I've heard good and bad reports on all the well known bootfitters in Truckee. Everyone I know has good days and bad days. The good bootfitters have more good days than bad. Whenever I've had a customer return with trouble, it is usually because they didn't convey an issue or pressure point they were experiencing, and nearly always they were not very good skiers and so they didn't actually know what to notice to communicate to me about what was wrong (or right). In those cases, the solution was to exchange for an oversized boot that felt more comfortable but would inevitably be too big. But they left smiling, so all's good, right?

                I have friends at the Start Haus (James, Jason, Doug) and Granite Chief (Darren, Gunner) and The Back Country (Herschel) who all do a great job. What they lack is on-slope proximity to confirm the fit immediately, and if it isn't right, to correct it the same day. Olympic Bootfitters at Squaw and Sako's Best Fit Boots at Sugar Bowl offer the ability to test the fit right away by skiing, and if you're planning to go backcountry, to do an in-bounds skinning "test" (not at Squaw though) to confirm the fit, or fix it the same day if more adjusting is required.

                Depending on what you need, the good folks at Alpenglow Sports in Tahoe City, Tahoe Mt. Sports in Truckee, or The Tahoe Hub in Truckee can help with cooking liners, but not punching or grinding.

                Sounds like you need a boot fitter that does good custom footbeds, but maybe not. Maybe you just need a good diagnosis on what part of your boots is troubling your feet, and the solution will make itself obvious if the problem is properly understood. I find it rare that a custom footbed completely fixes a problem, but it is usually an integral part of the solution.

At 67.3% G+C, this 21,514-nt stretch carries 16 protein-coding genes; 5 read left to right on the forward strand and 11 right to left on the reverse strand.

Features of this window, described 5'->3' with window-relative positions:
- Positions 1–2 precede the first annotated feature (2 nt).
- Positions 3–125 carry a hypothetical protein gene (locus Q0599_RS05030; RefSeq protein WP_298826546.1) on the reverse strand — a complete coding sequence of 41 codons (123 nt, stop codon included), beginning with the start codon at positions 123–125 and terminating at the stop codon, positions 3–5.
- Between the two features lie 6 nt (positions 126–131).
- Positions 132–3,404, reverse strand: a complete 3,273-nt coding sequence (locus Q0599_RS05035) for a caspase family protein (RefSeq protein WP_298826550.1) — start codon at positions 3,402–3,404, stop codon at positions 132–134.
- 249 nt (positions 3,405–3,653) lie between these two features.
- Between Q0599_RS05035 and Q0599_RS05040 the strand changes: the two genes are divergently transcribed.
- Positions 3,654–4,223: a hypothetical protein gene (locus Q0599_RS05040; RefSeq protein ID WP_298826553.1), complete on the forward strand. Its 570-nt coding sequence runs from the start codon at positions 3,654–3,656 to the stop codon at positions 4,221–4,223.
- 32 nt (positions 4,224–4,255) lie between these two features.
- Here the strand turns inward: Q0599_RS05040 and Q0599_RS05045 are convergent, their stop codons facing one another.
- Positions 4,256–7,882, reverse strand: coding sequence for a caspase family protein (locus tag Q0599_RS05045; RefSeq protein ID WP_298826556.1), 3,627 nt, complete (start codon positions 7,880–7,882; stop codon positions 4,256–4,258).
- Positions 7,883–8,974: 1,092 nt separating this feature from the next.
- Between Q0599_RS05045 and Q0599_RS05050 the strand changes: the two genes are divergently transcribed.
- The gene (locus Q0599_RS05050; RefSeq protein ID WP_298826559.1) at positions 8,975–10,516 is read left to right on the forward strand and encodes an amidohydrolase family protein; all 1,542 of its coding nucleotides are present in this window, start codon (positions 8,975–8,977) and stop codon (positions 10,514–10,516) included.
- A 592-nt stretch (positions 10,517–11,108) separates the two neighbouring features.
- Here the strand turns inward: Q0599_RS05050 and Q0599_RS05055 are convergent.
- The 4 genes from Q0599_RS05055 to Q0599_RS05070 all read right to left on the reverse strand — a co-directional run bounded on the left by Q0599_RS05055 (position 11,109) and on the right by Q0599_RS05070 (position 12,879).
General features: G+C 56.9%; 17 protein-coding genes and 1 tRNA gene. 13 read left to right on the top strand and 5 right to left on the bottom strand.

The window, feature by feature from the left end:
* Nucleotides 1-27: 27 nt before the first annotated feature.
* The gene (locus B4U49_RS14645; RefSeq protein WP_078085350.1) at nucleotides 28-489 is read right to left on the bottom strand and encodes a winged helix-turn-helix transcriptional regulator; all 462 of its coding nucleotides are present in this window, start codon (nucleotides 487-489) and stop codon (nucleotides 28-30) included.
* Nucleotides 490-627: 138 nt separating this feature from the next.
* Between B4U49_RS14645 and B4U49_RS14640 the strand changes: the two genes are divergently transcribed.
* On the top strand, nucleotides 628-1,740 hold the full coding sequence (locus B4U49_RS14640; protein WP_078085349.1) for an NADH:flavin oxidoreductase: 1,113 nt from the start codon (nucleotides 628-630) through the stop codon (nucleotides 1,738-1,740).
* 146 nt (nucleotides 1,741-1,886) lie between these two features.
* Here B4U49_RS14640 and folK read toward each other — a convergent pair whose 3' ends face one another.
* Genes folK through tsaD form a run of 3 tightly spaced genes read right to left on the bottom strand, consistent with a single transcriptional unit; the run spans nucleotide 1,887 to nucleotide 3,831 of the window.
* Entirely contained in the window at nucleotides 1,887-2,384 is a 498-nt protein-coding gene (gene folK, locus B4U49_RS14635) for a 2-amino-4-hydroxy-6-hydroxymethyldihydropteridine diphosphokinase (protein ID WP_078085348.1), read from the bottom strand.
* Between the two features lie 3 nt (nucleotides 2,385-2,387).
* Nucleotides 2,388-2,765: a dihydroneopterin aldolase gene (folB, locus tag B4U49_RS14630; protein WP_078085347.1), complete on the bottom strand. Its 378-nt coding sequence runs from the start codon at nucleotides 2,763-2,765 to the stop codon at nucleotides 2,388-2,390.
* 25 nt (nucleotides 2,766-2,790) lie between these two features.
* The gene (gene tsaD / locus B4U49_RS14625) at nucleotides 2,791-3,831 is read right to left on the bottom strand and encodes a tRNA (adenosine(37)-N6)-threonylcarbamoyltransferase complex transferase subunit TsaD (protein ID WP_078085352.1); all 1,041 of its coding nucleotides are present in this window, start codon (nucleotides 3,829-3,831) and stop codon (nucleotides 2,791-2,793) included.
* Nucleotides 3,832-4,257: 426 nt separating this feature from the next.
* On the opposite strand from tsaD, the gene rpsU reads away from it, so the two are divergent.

ain't no turn like tele!

                Comment


                • #53
                  Originally posted by Dostie View Post


                  Bogus advice IMO. Having the "right" footbed is always a good idea. Superfeet tend to work for a lot of people, but the best one for your foot has less to do with color and more to do with the height of your arch, and position relative to the heel. Custom footbeds can be significantly better than stock, trim-to-fit footbeds provided they are molded correctly. That last part is an art and some fitters do it better than others, and even good boot fitters can have a bad day. So I categorically disagree with your sweeping statement that custom footbeds provide too much support under the arch for tele turns. The footbed is the foundation, and when done right, nothing beats a custom footbed. OTOH, a good approximation with a trim-to-fit footbed is typically much better than none. Beyond that, there are a lot of other ingredients that go into making a good fitting tele boot.